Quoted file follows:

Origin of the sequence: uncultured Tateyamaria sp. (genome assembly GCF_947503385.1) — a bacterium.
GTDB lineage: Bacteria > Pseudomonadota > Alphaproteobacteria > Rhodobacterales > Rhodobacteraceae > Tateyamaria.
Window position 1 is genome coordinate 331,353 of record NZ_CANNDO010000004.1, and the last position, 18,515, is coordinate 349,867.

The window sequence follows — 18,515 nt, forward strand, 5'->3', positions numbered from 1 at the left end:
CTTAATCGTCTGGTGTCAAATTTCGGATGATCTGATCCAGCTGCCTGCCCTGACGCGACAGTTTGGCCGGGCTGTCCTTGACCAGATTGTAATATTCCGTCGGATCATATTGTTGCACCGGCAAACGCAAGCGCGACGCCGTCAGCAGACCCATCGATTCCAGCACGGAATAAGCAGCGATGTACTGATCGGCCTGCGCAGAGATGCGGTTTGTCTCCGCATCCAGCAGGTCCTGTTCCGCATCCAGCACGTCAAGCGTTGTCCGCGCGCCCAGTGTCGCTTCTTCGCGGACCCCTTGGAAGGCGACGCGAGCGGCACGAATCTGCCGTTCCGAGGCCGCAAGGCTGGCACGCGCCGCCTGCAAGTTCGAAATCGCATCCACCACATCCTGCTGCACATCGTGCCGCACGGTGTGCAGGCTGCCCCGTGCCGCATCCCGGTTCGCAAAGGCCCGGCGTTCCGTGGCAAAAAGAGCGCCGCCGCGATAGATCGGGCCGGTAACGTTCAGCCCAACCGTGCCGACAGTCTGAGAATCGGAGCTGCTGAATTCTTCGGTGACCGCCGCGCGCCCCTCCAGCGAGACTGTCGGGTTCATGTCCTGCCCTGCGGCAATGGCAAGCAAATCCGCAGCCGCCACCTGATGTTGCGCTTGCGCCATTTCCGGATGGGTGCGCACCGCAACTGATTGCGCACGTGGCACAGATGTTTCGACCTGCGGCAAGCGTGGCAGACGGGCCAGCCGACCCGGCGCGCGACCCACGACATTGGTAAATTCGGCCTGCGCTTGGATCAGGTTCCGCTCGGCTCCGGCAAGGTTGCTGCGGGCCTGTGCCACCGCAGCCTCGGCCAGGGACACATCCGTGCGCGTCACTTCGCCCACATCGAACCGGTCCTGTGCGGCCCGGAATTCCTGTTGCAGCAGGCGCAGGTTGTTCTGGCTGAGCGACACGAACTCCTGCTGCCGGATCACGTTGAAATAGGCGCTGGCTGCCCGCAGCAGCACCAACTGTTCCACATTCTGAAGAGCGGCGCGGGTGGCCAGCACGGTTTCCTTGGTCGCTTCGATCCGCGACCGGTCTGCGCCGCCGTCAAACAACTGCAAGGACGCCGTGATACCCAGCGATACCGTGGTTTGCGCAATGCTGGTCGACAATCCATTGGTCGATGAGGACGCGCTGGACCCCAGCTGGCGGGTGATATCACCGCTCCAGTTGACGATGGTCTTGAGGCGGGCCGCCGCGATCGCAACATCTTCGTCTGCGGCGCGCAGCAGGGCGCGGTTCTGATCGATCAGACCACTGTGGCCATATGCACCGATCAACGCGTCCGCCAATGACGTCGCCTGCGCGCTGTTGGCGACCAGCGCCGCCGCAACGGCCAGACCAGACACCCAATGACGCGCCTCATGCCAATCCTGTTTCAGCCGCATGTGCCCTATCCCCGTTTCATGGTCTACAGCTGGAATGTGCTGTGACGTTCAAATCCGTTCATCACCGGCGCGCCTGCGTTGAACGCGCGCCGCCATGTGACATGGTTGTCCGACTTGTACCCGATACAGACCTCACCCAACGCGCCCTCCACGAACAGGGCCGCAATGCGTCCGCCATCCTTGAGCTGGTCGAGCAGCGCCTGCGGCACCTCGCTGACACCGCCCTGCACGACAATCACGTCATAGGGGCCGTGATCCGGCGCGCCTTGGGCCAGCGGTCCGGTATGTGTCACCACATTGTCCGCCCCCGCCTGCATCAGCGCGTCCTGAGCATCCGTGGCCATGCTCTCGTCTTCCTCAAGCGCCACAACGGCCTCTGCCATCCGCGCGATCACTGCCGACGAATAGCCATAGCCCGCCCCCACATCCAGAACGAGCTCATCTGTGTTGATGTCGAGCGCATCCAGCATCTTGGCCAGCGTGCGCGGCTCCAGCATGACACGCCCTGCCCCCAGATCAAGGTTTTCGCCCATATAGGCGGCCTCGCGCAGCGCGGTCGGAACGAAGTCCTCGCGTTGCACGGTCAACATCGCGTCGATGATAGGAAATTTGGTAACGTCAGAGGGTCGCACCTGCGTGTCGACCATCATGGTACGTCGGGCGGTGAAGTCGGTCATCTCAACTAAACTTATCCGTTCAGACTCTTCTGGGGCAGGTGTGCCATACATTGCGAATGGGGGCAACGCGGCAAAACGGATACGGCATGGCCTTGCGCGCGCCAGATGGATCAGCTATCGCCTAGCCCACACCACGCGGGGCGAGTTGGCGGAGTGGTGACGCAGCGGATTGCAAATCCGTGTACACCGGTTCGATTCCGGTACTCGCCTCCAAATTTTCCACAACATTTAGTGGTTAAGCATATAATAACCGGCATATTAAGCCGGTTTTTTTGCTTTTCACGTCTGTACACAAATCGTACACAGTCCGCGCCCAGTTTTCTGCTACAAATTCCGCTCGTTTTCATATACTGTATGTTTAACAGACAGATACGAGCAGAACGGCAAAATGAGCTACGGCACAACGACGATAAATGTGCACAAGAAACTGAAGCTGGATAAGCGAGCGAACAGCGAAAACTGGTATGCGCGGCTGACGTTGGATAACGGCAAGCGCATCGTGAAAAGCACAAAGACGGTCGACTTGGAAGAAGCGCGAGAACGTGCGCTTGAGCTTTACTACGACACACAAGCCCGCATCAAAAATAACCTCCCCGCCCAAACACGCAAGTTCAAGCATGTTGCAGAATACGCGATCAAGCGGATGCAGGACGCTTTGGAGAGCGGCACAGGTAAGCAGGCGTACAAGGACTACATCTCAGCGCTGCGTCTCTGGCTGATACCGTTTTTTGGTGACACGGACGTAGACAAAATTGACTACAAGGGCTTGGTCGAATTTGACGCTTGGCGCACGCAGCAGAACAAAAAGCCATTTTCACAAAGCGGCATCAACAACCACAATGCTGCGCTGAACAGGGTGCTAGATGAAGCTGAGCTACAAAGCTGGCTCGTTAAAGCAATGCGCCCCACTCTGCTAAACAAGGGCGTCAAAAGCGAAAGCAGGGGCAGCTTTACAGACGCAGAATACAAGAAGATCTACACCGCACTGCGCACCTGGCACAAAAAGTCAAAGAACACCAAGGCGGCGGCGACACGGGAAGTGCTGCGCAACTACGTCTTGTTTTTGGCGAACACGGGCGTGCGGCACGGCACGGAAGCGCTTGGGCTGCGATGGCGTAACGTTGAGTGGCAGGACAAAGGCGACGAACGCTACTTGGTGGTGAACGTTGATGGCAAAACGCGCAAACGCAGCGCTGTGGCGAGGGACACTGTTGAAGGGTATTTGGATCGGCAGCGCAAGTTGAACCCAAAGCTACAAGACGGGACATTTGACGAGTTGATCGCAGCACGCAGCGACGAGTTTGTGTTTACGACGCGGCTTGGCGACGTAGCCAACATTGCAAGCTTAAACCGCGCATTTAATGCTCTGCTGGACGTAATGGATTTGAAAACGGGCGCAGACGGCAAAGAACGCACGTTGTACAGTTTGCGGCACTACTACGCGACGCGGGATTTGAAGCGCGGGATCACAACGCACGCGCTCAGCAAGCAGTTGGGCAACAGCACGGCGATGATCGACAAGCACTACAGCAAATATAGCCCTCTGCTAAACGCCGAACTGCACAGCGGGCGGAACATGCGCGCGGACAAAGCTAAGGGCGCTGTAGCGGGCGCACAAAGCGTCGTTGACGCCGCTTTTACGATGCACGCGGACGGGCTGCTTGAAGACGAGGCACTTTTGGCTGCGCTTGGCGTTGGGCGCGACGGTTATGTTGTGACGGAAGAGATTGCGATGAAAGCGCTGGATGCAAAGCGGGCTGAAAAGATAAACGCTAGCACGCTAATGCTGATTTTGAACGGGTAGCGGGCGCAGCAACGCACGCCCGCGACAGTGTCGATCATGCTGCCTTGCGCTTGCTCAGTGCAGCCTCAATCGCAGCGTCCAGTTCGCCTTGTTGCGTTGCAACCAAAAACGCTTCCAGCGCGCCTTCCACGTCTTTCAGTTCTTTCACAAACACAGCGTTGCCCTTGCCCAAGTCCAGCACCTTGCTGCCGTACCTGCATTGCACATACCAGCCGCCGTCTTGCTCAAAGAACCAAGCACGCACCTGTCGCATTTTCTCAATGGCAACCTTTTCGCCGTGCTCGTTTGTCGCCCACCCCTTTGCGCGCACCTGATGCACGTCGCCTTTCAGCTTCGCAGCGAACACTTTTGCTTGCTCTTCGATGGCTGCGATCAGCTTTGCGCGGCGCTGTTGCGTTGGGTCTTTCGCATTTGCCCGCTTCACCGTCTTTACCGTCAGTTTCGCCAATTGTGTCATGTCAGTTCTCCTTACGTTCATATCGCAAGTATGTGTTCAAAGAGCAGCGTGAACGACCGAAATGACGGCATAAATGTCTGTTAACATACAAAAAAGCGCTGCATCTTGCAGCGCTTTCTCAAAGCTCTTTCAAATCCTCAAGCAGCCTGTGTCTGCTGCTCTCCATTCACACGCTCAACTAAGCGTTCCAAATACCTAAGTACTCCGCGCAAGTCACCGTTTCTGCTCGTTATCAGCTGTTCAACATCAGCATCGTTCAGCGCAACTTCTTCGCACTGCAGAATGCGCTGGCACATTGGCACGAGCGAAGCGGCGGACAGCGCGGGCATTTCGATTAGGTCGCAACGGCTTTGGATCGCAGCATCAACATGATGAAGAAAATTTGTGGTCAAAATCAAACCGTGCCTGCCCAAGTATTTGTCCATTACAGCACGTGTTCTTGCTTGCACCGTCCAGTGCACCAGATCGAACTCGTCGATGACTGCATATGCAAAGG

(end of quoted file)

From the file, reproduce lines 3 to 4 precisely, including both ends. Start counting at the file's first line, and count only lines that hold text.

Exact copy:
Window position 1 is genome coordinate 331,353 of record NZ_CANNDO010000004.1, and the last position, 18,515, is coordinate 349,867.

The window sequence follows — 18,515 nt, forward strand, 5'->3', positions numbered from 1 at the left end: